Thursday, May 26, 2011

The Fable of the Horse and the Stag

Aesop: AT ONE TIME the Horse had the plain entirely to himself. Then a Stag intruded into his domain and shared his pasture. The Horse, desiring to revenge himself on the stranger, asked a man if he were willing to help him in punishing the Stag. The man replied that if the Horse would receive a bit in his mouth and agree to carry him, he would contrive effective weapons against the Stag. The Horse consented and allowed the man to mount him. From that hour he found that instead of obtaining revenge on the Stag, he had enslaved himself to the service of man.

Question: Which of the three characters in the fable would you replace with "America"?
Question: Which would you replace with "Bin Ladin"?
Question: Which would you replace with "Pakistan"?

Tuesday, May 17, 2011


21 years ago this month I was in Nashville, Tennessee.   Beside the stage door of the Ryman Auditorium is another door.  And going through that door is like stepping into a different world, a world where only music matters.  I walked into Gruhn Guitars to sell the little Martin guitar my mother gave me when I was 16.  She got it from my uncle Harry Powers.  He had a guitar but wanted an organ.  My mother had an organ but wanted a guitar.  About forty years before that Harry Powers was leaving Bible college and needed to sell the trailer he was living in.  Roy M. Chapell, who later in life would be the head of the PCG, had just arrived at Bible college but didn't have a place to live.  But he had a guitar.  They traded: Guitar for trailer.  How it killed me to say good-by to that guitar.  But I had two little boys and no money to pay the rent.  But there was consolation.  Gruhn Guitars was like nothing I'd ever seen.  I opened the door and was overwheled by the music.  It was like an unending song as customer after customer, some of the best musicians in the world, picked up instruments to join in the symphony and test the instruments.  I only knew 13 or 14 chords and none of them were F.  So, I wasn't nearly good enough to join in that music.  But I could listen and be amazed.  And I knew someone better than me would get my guitar and make better music.  I know Vince Gill, Eric Clapton, and Amy Grant have bought guitars there.  So, though I have always been sad for my loss, I've also thought that, maybe, the little Martin guitar was on its way to its telos that day, and I was comforted by that. And by having a roof over my family's head for a couple of more months.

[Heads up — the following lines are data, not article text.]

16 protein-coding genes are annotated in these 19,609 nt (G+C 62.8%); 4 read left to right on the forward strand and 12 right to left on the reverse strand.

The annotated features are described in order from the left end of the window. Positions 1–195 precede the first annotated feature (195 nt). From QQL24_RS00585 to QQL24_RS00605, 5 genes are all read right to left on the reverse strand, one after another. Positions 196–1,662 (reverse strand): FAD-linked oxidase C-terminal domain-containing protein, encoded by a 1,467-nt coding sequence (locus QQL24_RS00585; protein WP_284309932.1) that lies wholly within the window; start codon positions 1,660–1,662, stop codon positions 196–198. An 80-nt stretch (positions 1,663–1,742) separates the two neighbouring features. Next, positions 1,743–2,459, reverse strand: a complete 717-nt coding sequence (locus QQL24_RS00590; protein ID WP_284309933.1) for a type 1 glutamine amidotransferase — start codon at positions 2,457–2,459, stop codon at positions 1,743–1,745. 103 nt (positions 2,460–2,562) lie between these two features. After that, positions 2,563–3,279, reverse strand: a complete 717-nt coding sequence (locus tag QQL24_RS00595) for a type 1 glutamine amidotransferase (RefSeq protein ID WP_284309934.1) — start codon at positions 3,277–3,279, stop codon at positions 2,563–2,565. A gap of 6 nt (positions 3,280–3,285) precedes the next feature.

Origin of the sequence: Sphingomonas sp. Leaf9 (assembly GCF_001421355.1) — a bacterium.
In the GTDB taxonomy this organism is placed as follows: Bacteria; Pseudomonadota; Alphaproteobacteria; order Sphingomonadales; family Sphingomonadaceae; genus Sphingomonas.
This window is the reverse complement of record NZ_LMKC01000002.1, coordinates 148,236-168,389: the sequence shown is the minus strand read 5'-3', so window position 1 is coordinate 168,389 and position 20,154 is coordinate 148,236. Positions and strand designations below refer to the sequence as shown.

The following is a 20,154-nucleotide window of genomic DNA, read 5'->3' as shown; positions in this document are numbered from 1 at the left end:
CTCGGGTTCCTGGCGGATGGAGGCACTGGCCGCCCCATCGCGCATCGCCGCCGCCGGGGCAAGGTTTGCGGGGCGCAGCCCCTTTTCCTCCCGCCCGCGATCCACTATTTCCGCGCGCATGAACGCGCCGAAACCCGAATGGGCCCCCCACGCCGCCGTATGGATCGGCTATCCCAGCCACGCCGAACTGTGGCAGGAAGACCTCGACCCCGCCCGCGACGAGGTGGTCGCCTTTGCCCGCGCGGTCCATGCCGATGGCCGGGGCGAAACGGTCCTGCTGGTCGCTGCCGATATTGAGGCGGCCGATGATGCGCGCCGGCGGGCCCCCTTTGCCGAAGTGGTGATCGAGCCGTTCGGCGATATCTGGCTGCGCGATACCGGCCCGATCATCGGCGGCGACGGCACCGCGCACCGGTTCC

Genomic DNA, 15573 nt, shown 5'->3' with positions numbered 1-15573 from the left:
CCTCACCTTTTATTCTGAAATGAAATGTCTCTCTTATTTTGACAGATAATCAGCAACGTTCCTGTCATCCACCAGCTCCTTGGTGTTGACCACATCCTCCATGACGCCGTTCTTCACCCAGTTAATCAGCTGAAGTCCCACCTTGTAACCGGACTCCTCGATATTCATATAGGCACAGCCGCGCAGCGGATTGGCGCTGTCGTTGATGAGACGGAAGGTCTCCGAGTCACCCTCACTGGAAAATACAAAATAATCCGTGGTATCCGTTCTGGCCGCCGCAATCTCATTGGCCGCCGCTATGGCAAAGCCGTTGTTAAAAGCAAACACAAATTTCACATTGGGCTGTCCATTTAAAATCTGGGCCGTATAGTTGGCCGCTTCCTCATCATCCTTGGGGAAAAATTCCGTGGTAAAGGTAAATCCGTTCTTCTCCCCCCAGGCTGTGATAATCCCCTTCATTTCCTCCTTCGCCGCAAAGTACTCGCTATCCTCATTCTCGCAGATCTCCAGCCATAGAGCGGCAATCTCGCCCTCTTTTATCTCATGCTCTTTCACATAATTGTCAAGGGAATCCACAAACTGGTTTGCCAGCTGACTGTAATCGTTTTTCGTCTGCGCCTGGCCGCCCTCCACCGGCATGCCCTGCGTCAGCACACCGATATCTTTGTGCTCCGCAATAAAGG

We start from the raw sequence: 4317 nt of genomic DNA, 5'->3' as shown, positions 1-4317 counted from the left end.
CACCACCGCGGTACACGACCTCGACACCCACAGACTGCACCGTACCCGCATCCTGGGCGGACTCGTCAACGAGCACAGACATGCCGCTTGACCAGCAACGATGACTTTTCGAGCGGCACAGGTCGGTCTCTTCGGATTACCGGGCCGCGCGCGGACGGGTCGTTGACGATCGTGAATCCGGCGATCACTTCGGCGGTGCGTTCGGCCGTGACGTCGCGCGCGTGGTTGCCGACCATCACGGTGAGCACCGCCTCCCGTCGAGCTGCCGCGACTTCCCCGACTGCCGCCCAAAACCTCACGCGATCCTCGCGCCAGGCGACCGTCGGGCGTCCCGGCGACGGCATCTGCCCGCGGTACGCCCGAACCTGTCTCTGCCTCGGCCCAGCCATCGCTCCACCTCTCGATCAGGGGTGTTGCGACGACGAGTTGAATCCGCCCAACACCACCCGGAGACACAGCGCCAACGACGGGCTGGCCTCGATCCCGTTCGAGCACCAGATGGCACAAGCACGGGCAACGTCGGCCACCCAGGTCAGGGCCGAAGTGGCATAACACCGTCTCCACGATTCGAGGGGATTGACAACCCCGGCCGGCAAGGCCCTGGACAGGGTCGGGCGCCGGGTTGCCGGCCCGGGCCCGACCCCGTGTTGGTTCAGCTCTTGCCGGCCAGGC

Saturday, May 07, 2011

Cecelia: A Saturday Soundtrack Post

Some people think this song is about a songwriter's relationship with St. Ceclia, a patron saint of musicians.  I have no idea if that is true, or not, but I've always liked the song.  In the spring of 1986 I and a few other of Drill Sergeant McCain's privates in 1st platoon, B-4-5 at Ft. Dix New Jersey began singing it, and before we knew it, the whole platoon was marching around us in circle.  Yes, we had turned a Simon and Garfunkel song into an Army marching cadence.